The “Lonely Planet” introduces Uzbekistan in the following way:
The region’s cradle of culture for more than two millennia, Uzbekistan is the proud home to a spellbinding arsenal of architecture and ancient cities, all deeply infused with the bloody, fascinating history of the Silk Road. In terms of sights alone, Uzbekistan is Central Asia’s biggest draw and most impressive showstopper.
Samarkand, Bukhara and Khiva never fail to impress visitors with their fabulous mosques, medressas and mausoleums, while its more eccentric attractions, such as the fast disappearing Aral Sea, the fortresses of desperately remote Karakalpakstan, its boomtown capital Tashkent and the ecotourism opportunities of the Nuratau Mountains, mean that even the most diverse tastes can be catered for.
Despite being a harshly governed police state, Uzbekistan remains an extremely friendly country where hospitality is an essential element of daily life and you’ll be made to feel genuinely welcome by the people you meet.
The “Lonely Planet” introduces Tashkent in the following way:
Sprawling Tashkent is Central Asia’s hub and the place where everything in Uzbekistan happens. It’s one part newly built national capital thick with the institutions of power, one part leafy Soviet city, and yet another part sleepy Uzbek town, where traditionally clad farmers cart their wares through a maze of mud-walled houses to the grinding crowds of the bazaar. Tashkent is a fascinating jumble of contradictions that’s well worth exploring over several days.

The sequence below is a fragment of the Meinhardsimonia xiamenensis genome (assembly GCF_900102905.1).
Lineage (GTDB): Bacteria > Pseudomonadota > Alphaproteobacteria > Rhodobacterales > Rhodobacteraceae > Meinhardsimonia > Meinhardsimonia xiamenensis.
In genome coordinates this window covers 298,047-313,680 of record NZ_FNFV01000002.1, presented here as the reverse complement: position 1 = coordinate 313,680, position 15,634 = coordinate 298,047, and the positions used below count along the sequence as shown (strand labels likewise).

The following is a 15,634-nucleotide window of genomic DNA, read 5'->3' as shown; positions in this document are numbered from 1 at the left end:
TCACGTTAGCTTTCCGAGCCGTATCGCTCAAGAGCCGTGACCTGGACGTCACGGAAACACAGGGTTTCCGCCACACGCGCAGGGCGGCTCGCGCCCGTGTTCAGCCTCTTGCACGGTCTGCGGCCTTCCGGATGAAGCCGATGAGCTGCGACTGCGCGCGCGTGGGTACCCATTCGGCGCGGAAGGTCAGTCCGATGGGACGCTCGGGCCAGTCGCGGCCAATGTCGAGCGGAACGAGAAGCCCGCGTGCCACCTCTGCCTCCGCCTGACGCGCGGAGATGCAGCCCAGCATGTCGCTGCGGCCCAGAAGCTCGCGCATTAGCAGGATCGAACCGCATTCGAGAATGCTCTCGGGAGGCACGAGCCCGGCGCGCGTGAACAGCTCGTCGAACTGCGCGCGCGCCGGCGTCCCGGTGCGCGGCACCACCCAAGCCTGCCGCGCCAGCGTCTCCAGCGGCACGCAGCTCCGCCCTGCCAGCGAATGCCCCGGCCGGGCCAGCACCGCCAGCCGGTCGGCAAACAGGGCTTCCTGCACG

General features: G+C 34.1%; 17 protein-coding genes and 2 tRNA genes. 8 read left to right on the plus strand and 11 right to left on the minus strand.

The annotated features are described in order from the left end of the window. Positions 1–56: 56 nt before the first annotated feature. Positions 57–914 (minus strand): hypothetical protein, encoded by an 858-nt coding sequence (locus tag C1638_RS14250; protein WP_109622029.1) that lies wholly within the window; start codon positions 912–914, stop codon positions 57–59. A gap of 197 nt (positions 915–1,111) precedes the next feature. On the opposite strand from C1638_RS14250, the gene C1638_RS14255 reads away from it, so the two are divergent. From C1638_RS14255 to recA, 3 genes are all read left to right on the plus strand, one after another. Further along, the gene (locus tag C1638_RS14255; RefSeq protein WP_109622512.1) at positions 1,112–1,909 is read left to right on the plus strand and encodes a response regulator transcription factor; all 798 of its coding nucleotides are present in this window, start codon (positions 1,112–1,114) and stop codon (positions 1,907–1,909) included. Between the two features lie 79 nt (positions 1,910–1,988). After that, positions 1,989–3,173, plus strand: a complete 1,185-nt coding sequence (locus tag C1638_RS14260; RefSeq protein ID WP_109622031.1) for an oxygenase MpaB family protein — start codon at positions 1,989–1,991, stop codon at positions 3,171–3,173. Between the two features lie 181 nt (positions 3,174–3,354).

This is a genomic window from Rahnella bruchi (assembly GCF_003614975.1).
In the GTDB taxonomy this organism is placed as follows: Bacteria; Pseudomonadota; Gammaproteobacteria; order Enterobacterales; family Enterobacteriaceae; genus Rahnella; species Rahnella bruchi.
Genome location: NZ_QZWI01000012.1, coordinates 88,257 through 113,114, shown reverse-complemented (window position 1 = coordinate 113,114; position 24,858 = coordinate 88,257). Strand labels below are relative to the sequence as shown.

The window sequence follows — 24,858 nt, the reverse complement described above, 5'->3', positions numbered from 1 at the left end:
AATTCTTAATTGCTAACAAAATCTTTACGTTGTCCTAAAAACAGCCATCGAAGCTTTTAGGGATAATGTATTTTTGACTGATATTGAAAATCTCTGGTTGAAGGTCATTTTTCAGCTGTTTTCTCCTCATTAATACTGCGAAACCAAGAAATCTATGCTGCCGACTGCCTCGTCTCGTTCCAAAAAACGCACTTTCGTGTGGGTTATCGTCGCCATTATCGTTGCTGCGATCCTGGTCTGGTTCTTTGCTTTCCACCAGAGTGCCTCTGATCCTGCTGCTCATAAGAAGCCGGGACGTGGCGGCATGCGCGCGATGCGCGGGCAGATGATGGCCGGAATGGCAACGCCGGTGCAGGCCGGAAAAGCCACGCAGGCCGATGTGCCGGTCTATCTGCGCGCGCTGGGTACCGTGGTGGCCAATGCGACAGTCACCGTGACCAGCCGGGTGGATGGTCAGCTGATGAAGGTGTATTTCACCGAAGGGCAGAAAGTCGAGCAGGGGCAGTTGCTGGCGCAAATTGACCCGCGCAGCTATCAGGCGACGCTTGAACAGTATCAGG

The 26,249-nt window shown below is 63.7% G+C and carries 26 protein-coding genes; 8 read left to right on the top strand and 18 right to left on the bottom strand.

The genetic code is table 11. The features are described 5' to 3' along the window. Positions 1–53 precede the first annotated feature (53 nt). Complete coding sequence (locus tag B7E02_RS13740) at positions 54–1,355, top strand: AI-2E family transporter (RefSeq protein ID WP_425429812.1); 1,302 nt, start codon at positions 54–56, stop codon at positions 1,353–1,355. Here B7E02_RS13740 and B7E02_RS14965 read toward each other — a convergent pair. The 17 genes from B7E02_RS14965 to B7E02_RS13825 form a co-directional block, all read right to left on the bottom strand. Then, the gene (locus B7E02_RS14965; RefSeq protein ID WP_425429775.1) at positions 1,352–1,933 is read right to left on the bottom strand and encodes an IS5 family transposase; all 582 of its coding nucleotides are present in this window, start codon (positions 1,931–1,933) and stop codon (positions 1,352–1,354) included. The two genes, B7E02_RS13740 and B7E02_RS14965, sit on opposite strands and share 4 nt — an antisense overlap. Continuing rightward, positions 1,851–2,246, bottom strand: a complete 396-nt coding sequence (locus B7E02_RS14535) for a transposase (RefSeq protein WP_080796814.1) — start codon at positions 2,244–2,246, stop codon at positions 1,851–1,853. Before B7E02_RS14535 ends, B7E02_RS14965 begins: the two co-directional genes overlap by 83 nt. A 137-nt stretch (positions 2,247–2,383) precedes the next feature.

Like most places that travellers use mainly to get somewhere else, Tashkent doesn’t always immediately charm visitors, but it’s a surprisingly fun and interesting place, with the best restaurants, museums and nightlife in the country. There’s also plenty of opportunity to escape the metropolis for great hiking, rafting and skiing in Ugam-Chatkal National Park.
The “Lonely Planet” goes on to say:
The Soviet men and women who rebuilt Tashkent after the 1966 earthquake are remembered in stone at the Earthquake Memorial. Soviet propagandists made much of the battalions of these “fraternal peoples” and eager urban planners who came from around the Soviet Union to help with reconstruction. But when Moscow later announced it would give 20% of the newly built apartments to these (mainly Russian) volunteers and invite them to stay, local resentment boiled over in street brawls between Uzbeks and Russians in the so-called Pakhtakor Incident of May 1969.
It’s worth taking the metro to reach different sites around Tashkent, if only to visit some of the lavishly decorated stations. A must is the Kosmonavtlar station with its unearthly images of Amir Timur’s astronomer grandson Ulug Bek and Soviet cosmonaut Yuri Gagarin, among others.
The old town (Uzbek: eski shahar, Russian: stary gorod) starts beside the Chorsu Bazaar. A maze of narrow dirt streets is lined with low mudbrick houses and dotted with mosques and old medressas. Taxi drivers get lost easily here. On foot, you could easily get lost too, but that’s part of the fun. Wandering around you may be invited into someone’s home, where you’ll discover that the blank outer walls of traditional homes conceal cool, peaceful garden courtyards.
Tashkent’s most famous farmers’ market is Chorsu Bazaar, which is dominated by a large green dome, It is a delightful slice of city life spilling into the streets of the old town’s southern edge. If it grows and it’s edible, it’s here. There are acres of spices arranged in brightly coloured mountains; Volkswagen-sized sacks of grain; entire sheds dedicated to candy, dairy products and bread; interminable rows of freshly slaughtered livestock; and – of course – scores of pomegranates, melons, persimmons, huge tomatoes and whatever fruits are in season (cherries and strawberries were common when we visited in mid-May). Souvenir hunters will find kurpacha (colourful mattresses for sitting on), skullcaps, chapans (traditional cloaks) and knives.